Magnetotherapy is especially effective in combination with traditional medical treatment of arthrosis of the hip joint. The method of magnetotherapy in the early stages is especially effective - it allows you to avoid degenerative changes and turn the disease back. In the later stages, the method increases efficiency and quality of life, reduces the risk of complications in the affected joint.

The effect on the body of a patient with coxarthrosis by a diet does not directly have a therapeutic effect, but it is recommended for obese people to reduce body weight, since it makes it possible to reduce the load on the affected joint, thereby alleviating the acute symptoms of coxarthrosis.

endoprosthesis installation

As for the third degree of coxarthrosis, the symptoms of which are the most painful, the treatment, as such, is carried out only through surgery, for example, hip arthroplasty.

The endoprosthesis includes components that are functional analogs of the hip joint. This orthopedic product is installed inside the limb, which explains its name (endo - from the Greek. "Internal"). An artificial hip joint substitute performs a musculoskeletal function, but, unlike a natural joint, it does not form a lubricating fluid. Yes, it is not required, since this prosthesis is made of materials that slide easily and without any lubrication and do not collapse.

Statistical data indicate that after surgery, absolute restoration of the functions of a limb with deforming arthrosis of the hip joint is achieved in 95% of cases, which makes it possible to subsequently lead a fairly active lifestyle.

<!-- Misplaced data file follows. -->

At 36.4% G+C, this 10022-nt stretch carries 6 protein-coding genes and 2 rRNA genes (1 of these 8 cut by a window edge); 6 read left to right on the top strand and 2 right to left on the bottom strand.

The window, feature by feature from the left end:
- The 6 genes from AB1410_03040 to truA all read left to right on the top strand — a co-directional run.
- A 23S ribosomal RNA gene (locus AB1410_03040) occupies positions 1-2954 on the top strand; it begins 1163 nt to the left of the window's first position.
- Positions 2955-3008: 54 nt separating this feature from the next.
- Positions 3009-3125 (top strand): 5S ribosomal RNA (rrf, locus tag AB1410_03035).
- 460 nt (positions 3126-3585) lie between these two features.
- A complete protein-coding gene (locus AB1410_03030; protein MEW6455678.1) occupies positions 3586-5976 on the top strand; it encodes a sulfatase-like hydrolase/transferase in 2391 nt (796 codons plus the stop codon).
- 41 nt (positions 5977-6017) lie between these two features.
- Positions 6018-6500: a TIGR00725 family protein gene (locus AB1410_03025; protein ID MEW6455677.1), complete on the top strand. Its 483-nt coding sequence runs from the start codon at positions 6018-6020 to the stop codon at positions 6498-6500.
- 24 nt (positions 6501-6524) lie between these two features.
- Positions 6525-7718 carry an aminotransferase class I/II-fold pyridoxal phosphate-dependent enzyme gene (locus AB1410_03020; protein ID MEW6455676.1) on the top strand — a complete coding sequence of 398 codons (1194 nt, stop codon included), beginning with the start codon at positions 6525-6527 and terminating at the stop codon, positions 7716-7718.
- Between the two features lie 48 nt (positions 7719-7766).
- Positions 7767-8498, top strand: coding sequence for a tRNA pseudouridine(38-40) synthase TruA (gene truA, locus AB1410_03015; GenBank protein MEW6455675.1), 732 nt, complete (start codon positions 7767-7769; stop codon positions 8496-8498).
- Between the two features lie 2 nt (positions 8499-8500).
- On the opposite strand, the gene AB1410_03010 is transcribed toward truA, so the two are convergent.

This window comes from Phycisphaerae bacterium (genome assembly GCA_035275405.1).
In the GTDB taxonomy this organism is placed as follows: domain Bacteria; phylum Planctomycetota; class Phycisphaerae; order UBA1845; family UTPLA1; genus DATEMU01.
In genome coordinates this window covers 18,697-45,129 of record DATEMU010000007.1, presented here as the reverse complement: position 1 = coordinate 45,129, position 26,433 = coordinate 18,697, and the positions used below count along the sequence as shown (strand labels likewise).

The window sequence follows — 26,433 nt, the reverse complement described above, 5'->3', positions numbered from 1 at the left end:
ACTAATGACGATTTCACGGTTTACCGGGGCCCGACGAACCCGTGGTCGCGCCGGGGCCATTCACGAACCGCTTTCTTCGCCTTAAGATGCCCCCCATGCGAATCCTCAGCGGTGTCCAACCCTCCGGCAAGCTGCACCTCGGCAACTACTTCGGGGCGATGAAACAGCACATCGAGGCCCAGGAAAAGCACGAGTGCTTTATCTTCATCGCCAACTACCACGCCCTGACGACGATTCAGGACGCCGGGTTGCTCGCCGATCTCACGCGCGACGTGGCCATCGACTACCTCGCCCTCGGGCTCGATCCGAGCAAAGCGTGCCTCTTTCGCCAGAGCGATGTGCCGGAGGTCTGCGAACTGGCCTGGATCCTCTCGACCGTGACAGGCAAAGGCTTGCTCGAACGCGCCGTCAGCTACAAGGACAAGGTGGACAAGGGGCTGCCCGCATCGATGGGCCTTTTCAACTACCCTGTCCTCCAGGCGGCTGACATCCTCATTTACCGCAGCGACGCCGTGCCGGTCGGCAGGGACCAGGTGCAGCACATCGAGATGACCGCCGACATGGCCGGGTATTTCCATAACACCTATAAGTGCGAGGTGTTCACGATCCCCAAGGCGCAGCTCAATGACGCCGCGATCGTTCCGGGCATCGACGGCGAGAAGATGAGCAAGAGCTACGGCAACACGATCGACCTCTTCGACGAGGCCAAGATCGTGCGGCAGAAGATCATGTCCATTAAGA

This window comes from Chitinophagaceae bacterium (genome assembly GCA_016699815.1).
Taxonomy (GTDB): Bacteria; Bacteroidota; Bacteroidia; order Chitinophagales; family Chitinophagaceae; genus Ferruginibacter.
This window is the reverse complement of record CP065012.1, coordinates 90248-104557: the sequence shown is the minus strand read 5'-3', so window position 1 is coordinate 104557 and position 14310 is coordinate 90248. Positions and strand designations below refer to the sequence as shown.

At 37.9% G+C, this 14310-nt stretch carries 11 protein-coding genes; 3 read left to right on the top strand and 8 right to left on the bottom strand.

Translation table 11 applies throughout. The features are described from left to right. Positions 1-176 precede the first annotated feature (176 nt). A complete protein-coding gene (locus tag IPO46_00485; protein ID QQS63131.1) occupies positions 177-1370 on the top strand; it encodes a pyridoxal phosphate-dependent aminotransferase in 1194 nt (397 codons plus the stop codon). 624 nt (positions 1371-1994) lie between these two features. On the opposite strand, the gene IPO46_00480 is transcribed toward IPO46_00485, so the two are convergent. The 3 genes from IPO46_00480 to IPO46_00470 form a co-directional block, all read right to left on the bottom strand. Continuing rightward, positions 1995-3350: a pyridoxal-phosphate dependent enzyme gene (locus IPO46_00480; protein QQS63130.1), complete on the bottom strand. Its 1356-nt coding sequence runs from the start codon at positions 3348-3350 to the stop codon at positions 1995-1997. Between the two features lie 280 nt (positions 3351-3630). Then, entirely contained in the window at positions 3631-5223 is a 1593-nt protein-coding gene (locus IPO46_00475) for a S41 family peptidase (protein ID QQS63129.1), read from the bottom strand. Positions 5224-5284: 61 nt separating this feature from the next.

The service life of such a prosthesis is about 15 . . . 20 years, but at the end of its service life, a second operation is required to replace the worn-out endoprosthesis.

Please note,is IMPORTANT! Do not diagnose yourself!In case of symptoms of coxarthrosis, you should consult an orthopedic surgeon, as only a qualified specialist can make the correct diagnosis and prescribe the most optimal treatment.

Prevention of coxarthrosis disease

Coxarthrosis disease can be avoided if necessary prophylaxis of coxarthrosis is carried out:

  • mandatory and timely treatment of inflammatory diseases of the joints;
  • timely treatment of joint dysplasia;
  • correct and reasonable physical activity, especially resistance exercises, which must be done correctly;
  • mandatory control of your body weight, keeping it normal;
  • avoid joint injury.